Once again, twenty-three newspapers across Canada followed the liberal free press tradition of endorsing a candidate for Prime Minister in the 2015 federal election.
In the previous federal election in 2011, twenty-two dailies did the same thing. And in that case, and astonishingly, every single newspaper across the land, except the Toronto Star, that editorially endorsed a candidate for Prime Minister touted Harper. In other words, in the 2011 federal election, 95% of editorial opinion expressed plunked for Stephen Harper – roughly three times his standing in opinion polls at the time and the results of the prior election.
So, what happened in the 2015 election?
Of the 92 paid daily newspapers in the country, only twenty-three marshalled the resources to publish an editorial at all. Most remained silent, seemingly with little to no editorial or journalistic resources to do the job, while a few such as the Winnipeg Free Press, offered satire or get out the vote efforts.
Of the twenty-three papers that did editorialize on behalf of one party or candidate, seventeen newspapers representing 70.5% of the editorial opinion expressed lined up behind the ruling Conservatives — well over twice the party’s standing once the polls closed (31.9%).
The owners of the Postmedia Group directed the ten main dailies that comprise its national chain of papers and the six major Sun dailies in London, Toronto, Ottawa, Winnipeg, Calgary, Edmonton that it acquired earlier this year to publish an editorial endorsement of Stephen Harper for Prime Minister (55% of expressed editorial opinion) against the opposition of some journalists and editors at these papers (also see Canadaland’s account of the situation). The Globe and Mail took the odd stance of endorsing the Conservatives but not Harper (15.6% of expressed editorial opinion).
The wall of support was not as pronounced on this occasion as it was last election, however. Torstar’s Toronto Star, Hamilton Spectator and Guelph Mercury (21% of expressed editorial opinion), for example, endorsed the Liberals, as did La Presse (Power Corp) (8% of expressed editorial opinion) and Charlottetown Guardian (Transcontinental) (1% of expressed editorial opinion). Overall, 30% of editorial opinion plunked for Justin Trudeau and the Liberals — about three-quarters of the Liberals’ standing at the polls.
Despite one-in-five voters casting their ballot for the NDP, there were no editorial endorsements for the party to be found. Le Devoir cast its lots with the Bloc Québécois (representing 2% of expressed editorial opinion).
The chart below depicts the scenario.
Clearly, the opinions of the largest newspaper chain in the country (Postmedia) and the Globe and Mail are well out of synch with the public mind when it comes to voting. This is a consistent pattern for both groups of papers, as I have documented now over the last two federal elections.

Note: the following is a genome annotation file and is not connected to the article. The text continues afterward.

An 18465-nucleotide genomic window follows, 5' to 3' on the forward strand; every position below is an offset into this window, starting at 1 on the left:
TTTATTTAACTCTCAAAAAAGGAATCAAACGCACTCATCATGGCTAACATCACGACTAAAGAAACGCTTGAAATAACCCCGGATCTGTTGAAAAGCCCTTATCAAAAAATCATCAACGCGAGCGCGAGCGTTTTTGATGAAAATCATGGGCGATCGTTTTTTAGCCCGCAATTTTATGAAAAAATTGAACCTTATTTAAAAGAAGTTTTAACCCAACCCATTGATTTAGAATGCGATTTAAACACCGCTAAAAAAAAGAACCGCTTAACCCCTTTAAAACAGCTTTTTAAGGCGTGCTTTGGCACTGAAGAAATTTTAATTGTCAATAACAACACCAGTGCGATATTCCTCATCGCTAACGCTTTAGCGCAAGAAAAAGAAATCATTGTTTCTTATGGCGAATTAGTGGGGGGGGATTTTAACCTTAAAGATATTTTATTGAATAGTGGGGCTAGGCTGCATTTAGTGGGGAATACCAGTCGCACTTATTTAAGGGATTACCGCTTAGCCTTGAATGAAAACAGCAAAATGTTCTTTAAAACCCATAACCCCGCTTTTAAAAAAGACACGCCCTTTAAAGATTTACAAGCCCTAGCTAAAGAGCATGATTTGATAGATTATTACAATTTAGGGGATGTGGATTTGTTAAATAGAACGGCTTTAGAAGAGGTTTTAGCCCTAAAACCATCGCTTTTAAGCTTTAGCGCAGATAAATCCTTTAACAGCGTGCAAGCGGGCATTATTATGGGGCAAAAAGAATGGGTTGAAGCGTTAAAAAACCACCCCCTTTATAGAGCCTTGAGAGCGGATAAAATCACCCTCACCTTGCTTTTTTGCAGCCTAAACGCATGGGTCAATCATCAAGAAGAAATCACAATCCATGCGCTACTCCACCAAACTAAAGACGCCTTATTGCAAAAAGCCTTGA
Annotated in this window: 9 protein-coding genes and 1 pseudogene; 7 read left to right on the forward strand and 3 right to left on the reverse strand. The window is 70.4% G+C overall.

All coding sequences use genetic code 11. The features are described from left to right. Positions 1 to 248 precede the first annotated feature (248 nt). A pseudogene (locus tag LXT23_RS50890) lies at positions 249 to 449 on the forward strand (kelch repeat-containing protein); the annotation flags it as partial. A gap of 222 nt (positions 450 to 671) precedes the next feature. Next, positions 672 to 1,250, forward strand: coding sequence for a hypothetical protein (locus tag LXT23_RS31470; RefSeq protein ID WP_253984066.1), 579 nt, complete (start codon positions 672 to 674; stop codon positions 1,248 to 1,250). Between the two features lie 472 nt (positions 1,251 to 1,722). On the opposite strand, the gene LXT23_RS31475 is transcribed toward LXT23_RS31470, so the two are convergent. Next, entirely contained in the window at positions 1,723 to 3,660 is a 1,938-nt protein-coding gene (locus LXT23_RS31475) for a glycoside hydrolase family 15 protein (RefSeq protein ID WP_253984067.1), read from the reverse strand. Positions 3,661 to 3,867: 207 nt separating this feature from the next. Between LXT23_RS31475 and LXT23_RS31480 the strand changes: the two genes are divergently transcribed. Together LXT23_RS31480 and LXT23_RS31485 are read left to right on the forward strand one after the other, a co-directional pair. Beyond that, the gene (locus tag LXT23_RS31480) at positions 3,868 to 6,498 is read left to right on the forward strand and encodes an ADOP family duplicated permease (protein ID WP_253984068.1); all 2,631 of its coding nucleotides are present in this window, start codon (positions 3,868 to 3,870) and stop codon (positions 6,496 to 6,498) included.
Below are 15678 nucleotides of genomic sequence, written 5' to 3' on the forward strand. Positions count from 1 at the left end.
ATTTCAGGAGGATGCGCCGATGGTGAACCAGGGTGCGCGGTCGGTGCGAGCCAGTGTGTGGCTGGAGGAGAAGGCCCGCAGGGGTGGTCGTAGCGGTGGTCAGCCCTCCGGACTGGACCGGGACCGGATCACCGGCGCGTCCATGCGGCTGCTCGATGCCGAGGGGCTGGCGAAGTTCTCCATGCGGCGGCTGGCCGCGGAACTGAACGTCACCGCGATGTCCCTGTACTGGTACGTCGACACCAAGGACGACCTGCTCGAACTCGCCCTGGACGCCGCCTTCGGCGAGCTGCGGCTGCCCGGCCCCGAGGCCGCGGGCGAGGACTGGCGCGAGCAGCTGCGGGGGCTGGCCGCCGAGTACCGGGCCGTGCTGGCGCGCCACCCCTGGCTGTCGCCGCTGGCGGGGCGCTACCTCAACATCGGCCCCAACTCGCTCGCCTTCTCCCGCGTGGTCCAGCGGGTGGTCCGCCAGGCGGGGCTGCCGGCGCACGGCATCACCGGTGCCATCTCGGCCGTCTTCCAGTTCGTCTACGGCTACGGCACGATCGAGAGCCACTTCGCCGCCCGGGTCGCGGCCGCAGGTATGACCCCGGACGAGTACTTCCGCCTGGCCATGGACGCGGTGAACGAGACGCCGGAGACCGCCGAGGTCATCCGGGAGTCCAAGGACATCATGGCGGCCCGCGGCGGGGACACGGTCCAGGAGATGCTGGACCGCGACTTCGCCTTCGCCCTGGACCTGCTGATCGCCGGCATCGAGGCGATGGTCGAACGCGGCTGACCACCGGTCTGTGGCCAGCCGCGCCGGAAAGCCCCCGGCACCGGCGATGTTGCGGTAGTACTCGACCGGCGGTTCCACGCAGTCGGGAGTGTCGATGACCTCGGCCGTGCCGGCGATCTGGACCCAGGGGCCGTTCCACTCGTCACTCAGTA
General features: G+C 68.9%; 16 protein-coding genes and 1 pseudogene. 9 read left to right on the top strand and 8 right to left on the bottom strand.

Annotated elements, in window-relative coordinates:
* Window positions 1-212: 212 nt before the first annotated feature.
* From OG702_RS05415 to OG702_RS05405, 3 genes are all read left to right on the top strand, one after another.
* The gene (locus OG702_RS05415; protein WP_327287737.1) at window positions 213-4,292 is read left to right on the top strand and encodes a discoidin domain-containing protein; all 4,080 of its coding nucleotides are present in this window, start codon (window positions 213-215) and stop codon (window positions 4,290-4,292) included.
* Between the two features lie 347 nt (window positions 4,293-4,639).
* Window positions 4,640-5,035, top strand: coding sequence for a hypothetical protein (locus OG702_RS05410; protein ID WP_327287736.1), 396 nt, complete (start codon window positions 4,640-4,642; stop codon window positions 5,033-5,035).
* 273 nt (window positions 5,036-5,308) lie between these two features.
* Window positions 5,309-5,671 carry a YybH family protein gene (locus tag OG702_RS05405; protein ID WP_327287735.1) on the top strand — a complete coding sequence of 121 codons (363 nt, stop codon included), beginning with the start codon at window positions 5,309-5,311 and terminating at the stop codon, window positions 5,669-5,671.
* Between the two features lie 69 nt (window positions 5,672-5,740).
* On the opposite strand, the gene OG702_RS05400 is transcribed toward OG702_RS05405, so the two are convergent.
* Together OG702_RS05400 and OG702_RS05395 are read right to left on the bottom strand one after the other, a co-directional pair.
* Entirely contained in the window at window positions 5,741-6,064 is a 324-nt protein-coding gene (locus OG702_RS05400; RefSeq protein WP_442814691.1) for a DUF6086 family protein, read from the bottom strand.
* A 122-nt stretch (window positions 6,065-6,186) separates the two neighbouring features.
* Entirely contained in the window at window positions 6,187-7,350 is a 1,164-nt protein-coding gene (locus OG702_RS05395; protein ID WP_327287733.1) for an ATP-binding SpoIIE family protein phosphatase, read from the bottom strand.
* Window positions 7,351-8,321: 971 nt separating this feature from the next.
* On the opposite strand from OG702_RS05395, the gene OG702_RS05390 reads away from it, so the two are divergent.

On the other side of the coin, the press is following well-behind voters, who turned out in droves this time to vote for the Liberals. Trudeau and the Liberal Party’s share of the popular vote was far above their share of editorial opinion. The standing of the Bloc and, especially, the NDP in the editorial rooms of the nation shows an even more pronounced disconnect.
There’s a couple of lessons in all this.
First, the commitments made to the Competition Bureau by the owners of Postmedia to maintain separate editorial lines at the Postmedia group of papers and the newly acquired Sun papers that it obtained from Quebecor earlier this year in order to get approval for the deal were made a mockery of. Such a weak reed has no place in the regulatory calculus of regulators.
Second, while there is no doubt that journalists and editors do not walk in lockstep with their owners, as Andrew Coyne’s resignation from the National Post editorial board, and protests from others across the Postmedia and Sun papers illustrate so well, it is clear that, when push comes to shove, the owners call the shots. And it is those owners who are most out of line with public opinion.
While journalists still likely have some latitude to do as they please, it is clear that (a) they work within an environment they are reasonably comfortable with ideologically and politically and (b) that they are well aware of the contours of the field from which they should not stray either too far or too often. If not, editorial endorsements remind them where those lines are.
None of this is any good for either a free press or even a commercially viable press. Being so out of synch with the citizens, and some of their own journalists, upon which the ideals of the free press rests is yet another nail in the coffin of one of the most important institutions of democracy: good quality journalism. Thankfully the people have a mind of their own and are quite able to make important decisions about who will form the next government independent of those who facelessly offer up editorial wisdom come election day.